The issue for colleges is how to be receptive to all this, in order to select the most appropriate, interesting, and interested class, and the individuals most likely to enroll and succeed upon doing so, without putting too much of a burden on students who, no matter how strong their interest, will necessarily look at and apply to other institutions.
Can the application process be used to assess interest?
Essay opportunities are one element where students can reveal personal interests and reasons why they are a good match for a college. Particularly when interviews, much to our chagrin, are being phased out at many institutions, and visits are too costly or time-consuming for many students applying from around the country and the world, the written application stands the best chance of showing real communication skills and research.
Despite the foibles of the essays, and the risk that they are overly-influenced by outside editors or even downloaded in complete form from an internet site, we see little alternative to their continued use. With the new option for admissions officers to view a student's timed, monitored New SAT Writing sample on the internet, perhaps students will be less apt to submit someone else's work, and admissions counselors will have a chance to compare the two different forms of writing.
Does your institution have a policy or program to attract and enroll students of lower socio-economic status? If so, and even if not, consider the impact of your application process and the demonstrated interest phenomenon on families less able to travel extensively for campus visits, and less sophisticated about how to show interest in other ways.
Some universities, such as Denison (Ohio), offer travel money to bring such students to campus, or assist with the completion of applications. Some, like the University of Vermont, establish relationships with high schools with large numbers of lower-income and underrepresented minority students and visit them to teach students how to apply for admission and financial aid.
What is a compromise solution?
The Common Application, or the variety of state-wide standardized applications or application services, can ask students to submit one or two essays that detail interests and personal strengths without demanding too much from students.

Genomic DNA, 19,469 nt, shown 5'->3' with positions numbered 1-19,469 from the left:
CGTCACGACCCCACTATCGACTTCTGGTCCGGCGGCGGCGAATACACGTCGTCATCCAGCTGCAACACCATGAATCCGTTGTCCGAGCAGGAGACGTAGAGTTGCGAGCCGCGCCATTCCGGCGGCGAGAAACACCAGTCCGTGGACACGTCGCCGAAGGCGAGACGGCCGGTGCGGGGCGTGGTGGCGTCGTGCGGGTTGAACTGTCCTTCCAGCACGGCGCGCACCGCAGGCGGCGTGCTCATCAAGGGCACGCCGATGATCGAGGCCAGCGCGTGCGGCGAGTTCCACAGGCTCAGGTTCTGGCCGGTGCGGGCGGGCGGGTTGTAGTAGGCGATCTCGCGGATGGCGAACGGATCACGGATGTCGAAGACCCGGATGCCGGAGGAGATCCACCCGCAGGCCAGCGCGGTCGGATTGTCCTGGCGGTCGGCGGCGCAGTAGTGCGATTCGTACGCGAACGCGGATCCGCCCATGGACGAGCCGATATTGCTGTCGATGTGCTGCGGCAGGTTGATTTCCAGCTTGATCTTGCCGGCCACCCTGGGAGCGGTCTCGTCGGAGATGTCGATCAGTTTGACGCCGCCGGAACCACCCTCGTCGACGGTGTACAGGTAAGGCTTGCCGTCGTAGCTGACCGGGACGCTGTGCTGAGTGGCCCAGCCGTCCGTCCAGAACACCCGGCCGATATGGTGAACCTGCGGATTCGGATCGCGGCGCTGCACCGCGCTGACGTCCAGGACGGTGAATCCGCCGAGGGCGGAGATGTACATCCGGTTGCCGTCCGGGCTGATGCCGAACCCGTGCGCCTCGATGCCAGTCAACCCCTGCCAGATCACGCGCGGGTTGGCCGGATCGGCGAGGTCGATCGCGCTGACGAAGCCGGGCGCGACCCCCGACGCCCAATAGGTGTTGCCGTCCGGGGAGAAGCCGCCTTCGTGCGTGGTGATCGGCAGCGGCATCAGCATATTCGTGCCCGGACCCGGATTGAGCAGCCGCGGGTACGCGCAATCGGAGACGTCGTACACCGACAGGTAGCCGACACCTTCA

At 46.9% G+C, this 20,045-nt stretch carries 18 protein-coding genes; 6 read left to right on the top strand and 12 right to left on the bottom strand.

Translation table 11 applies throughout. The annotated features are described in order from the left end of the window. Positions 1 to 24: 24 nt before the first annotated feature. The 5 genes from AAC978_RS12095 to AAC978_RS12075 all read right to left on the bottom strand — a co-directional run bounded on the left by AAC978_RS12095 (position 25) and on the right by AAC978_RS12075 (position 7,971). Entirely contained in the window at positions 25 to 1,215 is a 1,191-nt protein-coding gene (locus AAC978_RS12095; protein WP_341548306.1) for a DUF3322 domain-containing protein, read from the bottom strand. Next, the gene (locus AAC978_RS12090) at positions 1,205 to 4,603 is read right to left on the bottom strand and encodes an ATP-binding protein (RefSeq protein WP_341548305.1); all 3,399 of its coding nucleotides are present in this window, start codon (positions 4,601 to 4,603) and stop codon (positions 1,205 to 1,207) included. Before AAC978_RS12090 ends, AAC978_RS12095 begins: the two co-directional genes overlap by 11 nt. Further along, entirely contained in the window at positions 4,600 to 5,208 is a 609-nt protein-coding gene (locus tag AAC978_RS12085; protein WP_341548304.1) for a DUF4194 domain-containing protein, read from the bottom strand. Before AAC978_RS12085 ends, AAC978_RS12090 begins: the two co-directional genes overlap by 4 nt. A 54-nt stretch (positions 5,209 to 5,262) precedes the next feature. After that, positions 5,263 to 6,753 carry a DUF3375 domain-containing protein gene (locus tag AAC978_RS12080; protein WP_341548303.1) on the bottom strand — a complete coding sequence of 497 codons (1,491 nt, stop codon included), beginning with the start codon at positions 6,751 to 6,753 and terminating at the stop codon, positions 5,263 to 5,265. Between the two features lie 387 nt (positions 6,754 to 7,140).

A short supplement can pose a "why us?" question, such as: "Given your strengths and interests, academic, personal, and extracurricular, why do you feel that XYZ University is a good match for you? Please be as specific as possible." Many IHEs, such as Emory University (Ga.), Georgetown University (D.C.), Bates College (Maine), and the University of Pennsylvania already ask such a question on their applications. Until we establish a national common application service, which seems unlikely for a long while to come, the Common Application seems the best model for the largest number of students. More institutions, such as Princeton (N.J.) and Yale (Conn.) have joined this program, and others, such as Dartmouth College (N.H.) and Harvard University (Mass.) have dramatically scaled back their own applications in favor of sole use of the Common Application in the admissions process. Public universities were also recently allowed to join the program.
Many colleges require short supplements to the Common Application, some of which are data-oriented, and others of which add a "why us" or alternate question. Other colleges that do not accept the Common Application might consider mirroring its format in order to simplify the process for students constructing a standard activities list and so on. It is also possible to add an opening for students to submit an additional something--a self-portrait, writing sample, more detailed resume focused on athletics, music, art, or volunteer service, or learning need.